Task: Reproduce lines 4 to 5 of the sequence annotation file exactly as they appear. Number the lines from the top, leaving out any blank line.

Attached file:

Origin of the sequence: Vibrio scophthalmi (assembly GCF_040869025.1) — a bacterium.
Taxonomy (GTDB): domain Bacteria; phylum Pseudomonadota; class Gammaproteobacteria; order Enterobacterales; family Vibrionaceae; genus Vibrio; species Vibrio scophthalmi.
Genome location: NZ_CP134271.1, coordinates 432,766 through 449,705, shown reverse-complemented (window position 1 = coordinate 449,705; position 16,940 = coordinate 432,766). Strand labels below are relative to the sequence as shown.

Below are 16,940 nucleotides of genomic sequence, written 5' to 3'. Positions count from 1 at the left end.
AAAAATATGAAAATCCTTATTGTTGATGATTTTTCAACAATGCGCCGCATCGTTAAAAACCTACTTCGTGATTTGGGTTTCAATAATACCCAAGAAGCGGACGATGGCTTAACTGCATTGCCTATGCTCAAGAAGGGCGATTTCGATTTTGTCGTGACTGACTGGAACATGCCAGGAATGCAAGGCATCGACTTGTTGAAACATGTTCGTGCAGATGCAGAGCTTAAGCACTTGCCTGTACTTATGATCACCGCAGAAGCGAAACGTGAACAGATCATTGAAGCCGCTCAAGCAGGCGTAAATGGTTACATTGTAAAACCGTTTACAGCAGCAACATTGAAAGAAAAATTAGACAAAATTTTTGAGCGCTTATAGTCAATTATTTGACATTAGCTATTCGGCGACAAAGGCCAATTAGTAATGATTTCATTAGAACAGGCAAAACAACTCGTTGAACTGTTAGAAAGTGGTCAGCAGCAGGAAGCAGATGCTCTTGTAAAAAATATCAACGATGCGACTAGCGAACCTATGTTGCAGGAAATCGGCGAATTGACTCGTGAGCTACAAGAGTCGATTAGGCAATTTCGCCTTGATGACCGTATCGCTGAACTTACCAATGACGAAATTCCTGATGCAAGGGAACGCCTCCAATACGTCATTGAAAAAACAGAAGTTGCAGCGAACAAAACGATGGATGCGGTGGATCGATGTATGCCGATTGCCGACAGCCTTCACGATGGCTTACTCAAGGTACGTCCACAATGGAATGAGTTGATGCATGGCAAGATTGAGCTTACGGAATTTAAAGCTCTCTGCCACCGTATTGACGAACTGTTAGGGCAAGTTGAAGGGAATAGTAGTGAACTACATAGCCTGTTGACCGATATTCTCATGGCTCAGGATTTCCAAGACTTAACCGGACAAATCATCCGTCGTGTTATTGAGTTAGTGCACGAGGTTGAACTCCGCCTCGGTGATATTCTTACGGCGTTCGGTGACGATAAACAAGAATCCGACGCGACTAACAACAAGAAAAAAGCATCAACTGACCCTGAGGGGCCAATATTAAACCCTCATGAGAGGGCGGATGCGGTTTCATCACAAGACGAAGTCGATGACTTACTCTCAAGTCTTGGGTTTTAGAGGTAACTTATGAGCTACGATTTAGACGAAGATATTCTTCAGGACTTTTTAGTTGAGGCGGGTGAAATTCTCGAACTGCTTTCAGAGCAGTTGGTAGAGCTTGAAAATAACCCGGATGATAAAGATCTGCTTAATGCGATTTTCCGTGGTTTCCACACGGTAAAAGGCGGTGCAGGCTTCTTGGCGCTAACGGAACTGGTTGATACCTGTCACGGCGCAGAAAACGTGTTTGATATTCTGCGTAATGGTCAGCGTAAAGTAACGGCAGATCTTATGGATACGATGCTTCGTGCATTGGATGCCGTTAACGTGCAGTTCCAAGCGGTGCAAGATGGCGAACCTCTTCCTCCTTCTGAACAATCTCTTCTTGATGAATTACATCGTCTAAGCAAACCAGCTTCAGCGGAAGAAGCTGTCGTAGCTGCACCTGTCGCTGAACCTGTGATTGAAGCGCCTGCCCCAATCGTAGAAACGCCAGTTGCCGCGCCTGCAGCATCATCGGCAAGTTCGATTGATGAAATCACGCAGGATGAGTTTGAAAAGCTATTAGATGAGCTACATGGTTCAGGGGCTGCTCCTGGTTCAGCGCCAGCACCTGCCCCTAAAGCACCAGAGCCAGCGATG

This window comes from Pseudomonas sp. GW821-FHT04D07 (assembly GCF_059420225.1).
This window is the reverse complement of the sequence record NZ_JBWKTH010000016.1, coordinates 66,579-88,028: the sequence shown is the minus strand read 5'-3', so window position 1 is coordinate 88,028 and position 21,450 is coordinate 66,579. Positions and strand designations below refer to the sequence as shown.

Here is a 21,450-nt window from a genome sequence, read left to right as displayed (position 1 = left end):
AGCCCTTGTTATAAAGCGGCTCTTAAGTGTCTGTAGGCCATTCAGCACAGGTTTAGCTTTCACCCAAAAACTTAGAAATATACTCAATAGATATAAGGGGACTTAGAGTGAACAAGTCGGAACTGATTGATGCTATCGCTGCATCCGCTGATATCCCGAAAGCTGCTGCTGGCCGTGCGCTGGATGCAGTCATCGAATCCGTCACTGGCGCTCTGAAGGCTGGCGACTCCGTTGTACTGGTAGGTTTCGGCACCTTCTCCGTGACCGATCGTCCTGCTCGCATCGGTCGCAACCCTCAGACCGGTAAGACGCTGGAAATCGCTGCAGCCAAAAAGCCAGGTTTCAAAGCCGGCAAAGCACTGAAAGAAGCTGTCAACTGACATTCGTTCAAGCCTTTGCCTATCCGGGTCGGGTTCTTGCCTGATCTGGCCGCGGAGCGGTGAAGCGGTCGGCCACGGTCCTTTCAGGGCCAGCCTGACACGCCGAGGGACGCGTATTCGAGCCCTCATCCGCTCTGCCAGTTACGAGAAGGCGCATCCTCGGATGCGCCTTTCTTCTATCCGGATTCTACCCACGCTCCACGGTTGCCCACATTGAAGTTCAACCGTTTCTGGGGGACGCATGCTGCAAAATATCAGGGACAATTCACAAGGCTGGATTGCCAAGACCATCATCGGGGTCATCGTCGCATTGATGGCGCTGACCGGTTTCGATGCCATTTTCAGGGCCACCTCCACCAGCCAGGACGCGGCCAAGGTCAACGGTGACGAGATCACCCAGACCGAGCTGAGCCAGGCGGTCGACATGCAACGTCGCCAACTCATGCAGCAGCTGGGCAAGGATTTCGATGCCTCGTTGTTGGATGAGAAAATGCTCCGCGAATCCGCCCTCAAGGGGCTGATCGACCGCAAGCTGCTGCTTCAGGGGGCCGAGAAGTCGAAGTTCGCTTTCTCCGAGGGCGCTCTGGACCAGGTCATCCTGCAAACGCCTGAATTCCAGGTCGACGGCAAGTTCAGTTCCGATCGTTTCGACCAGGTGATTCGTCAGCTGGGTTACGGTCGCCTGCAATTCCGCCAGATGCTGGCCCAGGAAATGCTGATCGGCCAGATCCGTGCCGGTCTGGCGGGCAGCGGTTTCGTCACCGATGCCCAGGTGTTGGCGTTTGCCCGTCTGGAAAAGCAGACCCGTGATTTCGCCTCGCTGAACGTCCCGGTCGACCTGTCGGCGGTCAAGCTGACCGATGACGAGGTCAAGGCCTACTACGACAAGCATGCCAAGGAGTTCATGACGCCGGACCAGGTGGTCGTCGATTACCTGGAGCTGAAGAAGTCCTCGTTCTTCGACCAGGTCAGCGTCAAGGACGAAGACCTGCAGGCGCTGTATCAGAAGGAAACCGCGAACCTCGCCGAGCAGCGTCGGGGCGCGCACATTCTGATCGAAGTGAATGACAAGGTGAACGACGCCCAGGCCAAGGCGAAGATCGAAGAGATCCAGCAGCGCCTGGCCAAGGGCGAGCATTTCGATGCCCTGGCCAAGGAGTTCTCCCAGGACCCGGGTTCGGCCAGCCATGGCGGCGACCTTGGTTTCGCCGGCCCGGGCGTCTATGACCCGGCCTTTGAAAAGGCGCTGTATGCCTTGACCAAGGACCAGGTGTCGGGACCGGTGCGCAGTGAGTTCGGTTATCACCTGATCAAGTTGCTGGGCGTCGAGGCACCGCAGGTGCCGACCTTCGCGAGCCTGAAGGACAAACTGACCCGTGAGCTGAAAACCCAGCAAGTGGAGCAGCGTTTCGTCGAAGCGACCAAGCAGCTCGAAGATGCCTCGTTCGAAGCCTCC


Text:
Below are 16,940 nucleotides of genomic sequence, written 5' to 3'. Positions count from 1 at the left end.
AAAAATATGAAAATCCTTATTGTTGATGATTTTTCAACAATGCGCCGCATCGTTAAAAACCTACTTCGTGATTTGGGTTTCAATAATACCCAAGAAGCGGACGATGGCTTAACTGCATTGCCTATGCTCAAGAAGGGCGATTTCGATTTTGTCGTGACTGACTGGAACATGCCAGGAATGCAAGGCATCGACTTGTTGAAACATGTTCGTGCAGATGCAGAGCTTAAGCACTTGCCTGTACTTATGATCACCGCAGAAGCGAAACGTGAACAGATCATTGAAGCCGCTCAAGCAGGCGTAAATGGTTACATTGTAAAACCGTTTACAGCAGCAACATTGAAAGAAAAATTAGACAAAATTTTTGAGCGCTTATAGTCAATTATTTGACATTAGCTATTCGGCGACAAAGGCCAATTAGTAATGATTTCATTAGAACAGGCAAAACAACTCGTTGAACTGTTAGAAAGTGGTCAGCAGCAGGAAGCAGATGCTCTTGTAAAAAATATCAACGATGCGACTAGCGAACCTATGTTGCAGGAAATCGGCGAATTGACTCGTGAGCTACAAGAGTCGATTAGGCAATTTCGCCTTGATGACCGTATCGCTGAACTTACCAATGACGAAATTCCTGATGCAAGGGAACGCCTCCAATACGTCATTGAAAAAACAGAAGTTGCAGCGAACAAAACGATGGATGCGGTGGATCGATGTATGCCGATTGCCGACAGCCTTCACGATGGCTTACTCAAGGTACGTCCACAATGGAATGAGTTGATGCATGGCAAGATTGAGCTTACGGAATTTAAAGCTCTCTGCCACCGTATTGACGAACTGTTAGGGCAAGTTGAAGGGAATAGTAGTGAACTACATAGCCTGTTGACCGATATTCTCATGGCTCAGGATTTCCAAGACTTAACCGGACAAATCATCCGTCGTGTTATTGAGTTAGTGCACGAGGTTGAACTCCGCCTCGGTGATATTCTTACGGCGTTCGGTGACGATAAACAAGAATCCGACGCGACTAACAACAAGAAAAAAGCATCAACTGACCCTGAGGGGCCAATATTAAACCCTCATGAGAGGGCGGATGCGGTTTCATCACAAGACGAAGTCGATGACTTACTCTCAAGTCTTGGGTTTTAGAGGTAACTTATGAGCTACGATTTAGACGAAGATATTCTTCAGGACTTTTTAGTTGAGGCGGGTGAAATTCTCGAACTGCTTTCAGAGCAGTTGGTAGAGCTTGAAAATAACCCGGATGATAAAGATCTGCTTAATGCGATTTTCCGTGGTTTCCACACGGTAAAAGGCGGTGCAGGCTTCTTGGCGCTAACGGAACTGGTTGATACCTGTCACGGCGCAGAAAACGTGTTTGATATTCTGCGTAATGGTCAGCGTAAAGTAACGGCAGATCTTATGGATACGATGCTTCGTGCATTGGATGCCGTTAACGTGCAGTTCCAAGCGGTGCAAGATGGCGAACCTCTTCCTCCTTCTGAACAATCTCTTCTTGATGAATTACATCGTCTAAGCAAACCAGCTTCAGCGGAAGAAGCTGTCGTAGCTGCACCTGTCGCTGAACCTGTGATTGAAGCGCCTGCCCCAATCGTAGAAACGCCAGTTGCCGCGCCTGCAGCATCATCGGCAAGTTCGATTGATGAAATCACGCAGGATGAGTTTGAAAAGCTATTAGATGAGCTACATGGTTCAGGGGCTGCTCCTGGTTCAGCGCCAGCACCTGCCCCTAAAGCACCAGAGCCAGCGATG